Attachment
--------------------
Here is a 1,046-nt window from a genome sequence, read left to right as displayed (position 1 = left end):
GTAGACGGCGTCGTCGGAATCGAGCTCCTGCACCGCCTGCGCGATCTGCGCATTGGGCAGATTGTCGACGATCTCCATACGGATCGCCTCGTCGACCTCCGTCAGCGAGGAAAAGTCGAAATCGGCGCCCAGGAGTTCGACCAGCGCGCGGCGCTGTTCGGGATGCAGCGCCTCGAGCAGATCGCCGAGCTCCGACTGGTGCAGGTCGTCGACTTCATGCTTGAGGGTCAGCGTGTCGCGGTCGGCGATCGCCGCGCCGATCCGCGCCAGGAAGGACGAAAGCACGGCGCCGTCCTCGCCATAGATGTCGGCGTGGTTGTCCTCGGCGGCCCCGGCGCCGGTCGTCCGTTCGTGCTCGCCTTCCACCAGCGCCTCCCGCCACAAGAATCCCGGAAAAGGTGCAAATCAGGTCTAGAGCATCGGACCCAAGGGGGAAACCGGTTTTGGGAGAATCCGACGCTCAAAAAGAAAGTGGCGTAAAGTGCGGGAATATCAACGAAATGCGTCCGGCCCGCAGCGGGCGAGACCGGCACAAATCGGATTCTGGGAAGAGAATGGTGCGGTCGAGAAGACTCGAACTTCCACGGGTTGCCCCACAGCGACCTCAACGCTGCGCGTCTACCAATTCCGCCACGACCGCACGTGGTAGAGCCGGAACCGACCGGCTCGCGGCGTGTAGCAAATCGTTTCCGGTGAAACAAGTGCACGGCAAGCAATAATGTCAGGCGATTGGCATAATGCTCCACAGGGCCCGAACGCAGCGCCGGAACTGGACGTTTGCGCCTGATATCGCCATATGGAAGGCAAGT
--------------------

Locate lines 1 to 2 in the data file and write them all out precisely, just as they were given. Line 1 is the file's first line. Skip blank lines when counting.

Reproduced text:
Here is a 1,046-nt window from a genome sequence, read left to right as displayed (position 1 = left end):
GTAGACGGCGTCGTCGGAATCGAGCTCCTGCACCGCCTGCGCGATCTGCGCATTGGGCAGATTGTCGACGATCTCCATACGGATCGCCTCGTCGACCTCCGTCAGCGAGGAAAAGTCGAAATCGGCGCCCAGGAGTTCGACCAGCGCGCGGCGCTGTTCGGGATGCAGCGCCTCGAGCAGATCGCCGAGCTCCGACTGGTGCAGGTCGTCGACTTCATGCTTGAGGGTCAGCGTGTCGCGGTCGGCGATCGCCGCGCCGATCCGCGCCAGGAAGGACGAAAGCACGGCGCCGTCCTCGCCATAGATGTCGGCGTGGTTGTCCTCGGCGGCCCCGGCGCCGGTCGTCCGTTCGTGCTCGCCTTCCACCAGCGCCTCCCGCCACAAGAATCCCGGAAAAGGTGCAAATCAGGTCTAGAGCATCGGACCCAAGGGGGAAACCGGTTTTGGGAGAATCCGACGCTCAAAAAGAAAGTGGCGTAAAGTGCGGGAATATCAACGAAATGCGTCCGGCCCGCAGCGGGCGAGACCGGCACAAATCGGATTCTGGGAAGAGAATGGTGCGGTCGAGAAGACTCGAACTTCCACGGGTTGCCCCACAGCGACCTCAACGCTGCGCGTCTACCAATTCCGCCACGACCGCACGTGGTAGAGCCGGAACCGACCGGCTCGCGGCGTGTAGCAAATCGTTTCCGGTGAAACAAGTGCACGGCAAGCAATAATGTCAGGCGATTGGCATAATGCTCCACAGGGCCCGAACGCAGCGCCGGAACTGGACGTTTGCGCCTGATATCGCCATATGGAAGGCAAGT